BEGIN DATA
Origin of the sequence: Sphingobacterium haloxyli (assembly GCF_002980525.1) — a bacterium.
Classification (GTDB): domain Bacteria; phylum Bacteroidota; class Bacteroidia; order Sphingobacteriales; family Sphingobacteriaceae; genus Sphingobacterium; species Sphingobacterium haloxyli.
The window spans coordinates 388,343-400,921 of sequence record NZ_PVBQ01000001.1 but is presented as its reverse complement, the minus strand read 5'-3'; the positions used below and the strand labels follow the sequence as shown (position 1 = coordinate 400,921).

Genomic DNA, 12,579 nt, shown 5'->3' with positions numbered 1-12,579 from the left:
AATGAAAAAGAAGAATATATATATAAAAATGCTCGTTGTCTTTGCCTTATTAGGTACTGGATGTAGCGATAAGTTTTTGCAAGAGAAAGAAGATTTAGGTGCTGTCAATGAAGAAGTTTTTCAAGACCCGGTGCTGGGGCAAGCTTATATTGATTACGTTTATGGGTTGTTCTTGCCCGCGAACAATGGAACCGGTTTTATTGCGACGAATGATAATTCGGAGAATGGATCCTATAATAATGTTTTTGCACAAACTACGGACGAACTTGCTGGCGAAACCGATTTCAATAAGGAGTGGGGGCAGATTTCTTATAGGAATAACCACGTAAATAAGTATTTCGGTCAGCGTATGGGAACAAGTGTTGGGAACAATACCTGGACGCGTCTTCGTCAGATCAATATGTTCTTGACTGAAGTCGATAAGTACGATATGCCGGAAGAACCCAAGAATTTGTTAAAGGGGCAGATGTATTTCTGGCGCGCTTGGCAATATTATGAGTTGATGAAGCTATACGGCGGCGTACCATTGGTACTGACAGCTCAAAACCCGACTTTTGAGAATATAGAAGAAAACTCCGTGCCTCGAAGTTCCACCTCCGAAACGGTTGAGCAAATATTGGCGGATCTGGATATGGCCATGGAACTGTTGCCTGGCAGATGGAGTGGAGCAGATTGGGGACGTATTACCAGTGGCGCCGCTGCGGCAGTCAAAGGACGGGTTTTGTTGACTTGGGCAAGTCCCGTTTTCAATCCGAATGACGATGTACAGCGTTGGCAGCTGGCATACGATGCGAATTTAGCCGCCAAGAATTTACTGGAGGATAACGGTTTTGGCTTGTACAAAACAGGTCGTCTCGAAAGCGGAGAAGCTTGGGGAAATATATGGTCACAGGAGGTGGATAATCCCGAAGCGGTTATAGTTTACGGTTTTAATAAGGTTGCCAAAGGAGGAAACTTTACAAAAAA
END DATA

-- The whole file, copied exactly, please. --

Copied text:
Origin of the sequence: Sphingobacterium haloxyli (assembly GCF_002980525.1) — a bacterium.
Classification (GTDB): domain Bacteria; phylum Bacteroidota; class Bacteroidia; order Sphingobacteriales; family Sphingobacteriaceae; genus Sphingobacterium; species Sphingobacterium haloxyli.
The window spans coordinates 388,343-400,921 of sequence record NZ_PVBQ01000001.1 but is presented as its reverse complement, the minus strand read 5'-3'; the positions used below and the strand labels follow the sequence as shown (position 1 = coordinate 400,921).

Genomic DNA, 12,579 nt, shown 5'->3' with positions numbered 1-12,579 from the left:
AATGAAAAAGAAGAATATATATATAAAAATGCTCGTTGTCTTTGCCTTATTAGGTACTGGATGTAGCGATAAGTTTTTGCAAGAGAAAGAAGATTTAGGTGCTGTCAATGAAGAAGTTTTTCAAGACCCGGTGCTGGGGCAAGCTTATATTGATTACGTTTATGGGTTGTTCTTGCCCGCGAACAATGGAACCGGTTTTATTGCGACGAATGATAATTCGGAGAATGGATCCTATAATAATGTTTTTGCACAAACTACGGACGAACTTGCTGGCGAAACCGATTTCAATAAGGAGTGGGGGCAGATTTCTTATAGGAATAACCACGTAAATAAGTATTTCGGTCAGCGTATGGGAACAAGTGTTGGGAACAATACCTGGACGCGTCTTCGTCAGATCAATATGTTCTTGACTGAAGTCGATAAGTACGATATGCCGGAAGAACCCAAGAATTTGTTAAAGGGGCAGATGTATTTCTGGCGCGCTTGGCAATATTATGAGTTGATGAAGCTATACGGCGGCGTACCATTGGTACTGACAGCTCAAAACCCGACTTTTGAGAATATAGAAGAAAACTCCGTGCCTCGAAGTTCCACCTCCGAAACGGTTGAGCAAATATTGGCGGATCTGGATATGGCCATGGAACTGTTGCCTGGCAGATGGAGTGGAGCAGATTGGGGACGTATTACCAGTGGCGCCGCTGCGGCAGTCAAAGGACGGGTTTTGTTGACTTGGGCAAGTCCCGTTTTCAATCCGAATGACGATGTACAGCGTTGGCAGCTGGCATACGATGCGAATTTAGCCGCCAAGAATTTACTGGAGGATAACGGTTTTGGCTTGTACAAAACAGGTCGTCTCGAAAGCGGAGAAGCTTGGGGAAATATATGGTCACAGGAGGTGGATAATCCCGAAGCGGTTATAGTTTACGGTTTTAATAAGGTTGCCAAAGGAGGAAACTTTACAAAAAA